Lawrence Udeigwe uses elegant math to understand complex systems of the brain

Lawrence Udeigwe uses elegant math to understand complex systems of the brain

School of Science

A trained mathematician, MLK Visiting Professor Lawrence Udeigwe came to MIT to explore the use of math and theory in neuroscience and improve our understanding of human vision. Photo: Steph Stevens


MIT News

22 March 2022

Leah Campbell | School of Science

Martin Luther King Jr. Scholar bridges disciplines to translate vision into elegant math and neuroscience theory.

It’s a tale familiar to many first-generation students: Neither of Lawrence Udeigwe’s parents had more than a sixth-grade education, and yet they were willing to sacrifice everything to educate their children.

“My dad,” Udeigwe says, “would tell us, ‘I’m ready to sell everything for you guys to go to school.’”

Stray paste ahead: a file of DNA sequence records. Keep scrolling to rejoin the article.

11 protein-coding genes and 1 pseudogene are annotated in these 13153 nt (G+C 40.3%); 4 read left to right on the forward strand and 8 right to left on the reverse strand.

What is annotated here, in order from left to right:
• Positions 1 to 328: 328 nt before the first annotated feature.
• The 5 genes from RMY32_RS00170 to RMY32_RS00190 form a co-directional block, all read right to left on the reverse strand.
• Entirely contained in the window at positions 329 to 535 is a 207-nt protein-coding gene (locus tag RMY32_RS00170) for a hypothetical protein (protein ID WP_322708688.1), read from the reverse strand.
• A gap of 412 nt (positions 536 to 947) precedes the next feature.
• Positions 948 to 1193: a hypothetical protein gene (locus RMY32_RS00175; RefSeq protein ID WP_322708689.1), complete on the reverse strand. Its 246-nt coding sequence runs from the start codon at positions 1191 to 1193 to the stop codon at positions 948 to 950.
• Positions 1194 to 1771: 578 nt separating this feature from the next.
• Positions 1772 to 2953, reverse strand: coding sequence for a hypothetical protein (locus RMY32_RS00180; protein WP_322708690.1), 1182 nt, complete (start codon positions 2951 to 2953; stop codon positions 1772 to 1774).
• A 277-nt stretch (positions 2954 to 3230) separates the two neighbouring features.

Udeigwe recounts that in Nigeria at the time, achieving the sort of success and stability his parents hoped for meant studying something practical and working for the government. So, he moved to the United States, enrolled at Duquesne University in Pittsburgh, and majored in computer science.

“But then I discovered math,” he says, and his dream of a programming job with the government back in Nigeria was replaced by something new.

Udeigwe has gone on to have a successful career as a professor of mathematics at Manhattan College in New York City, bridging disciplinary gaps between computation, pure math, and neuroscience. This year, Udeigwe is at MIT as a Martin Luther King (MLK) Visiting Professor and Scholar in the Department of Brain and Cognitive Sciences. He’s one of nine professors, in research areas ranging from art to engineering, selected for outstanding contributions in their fields to increase the presence of underrepresented scholars of color at MIT.

The journey to MIT for Udeigwe began in graduate school at the University of Delaware. Though the program was called applied math, he was technically studying pure math until, as he explains with a laugh, he discovered that he was, in fact, interested in applied math, specifically in its applications in biology.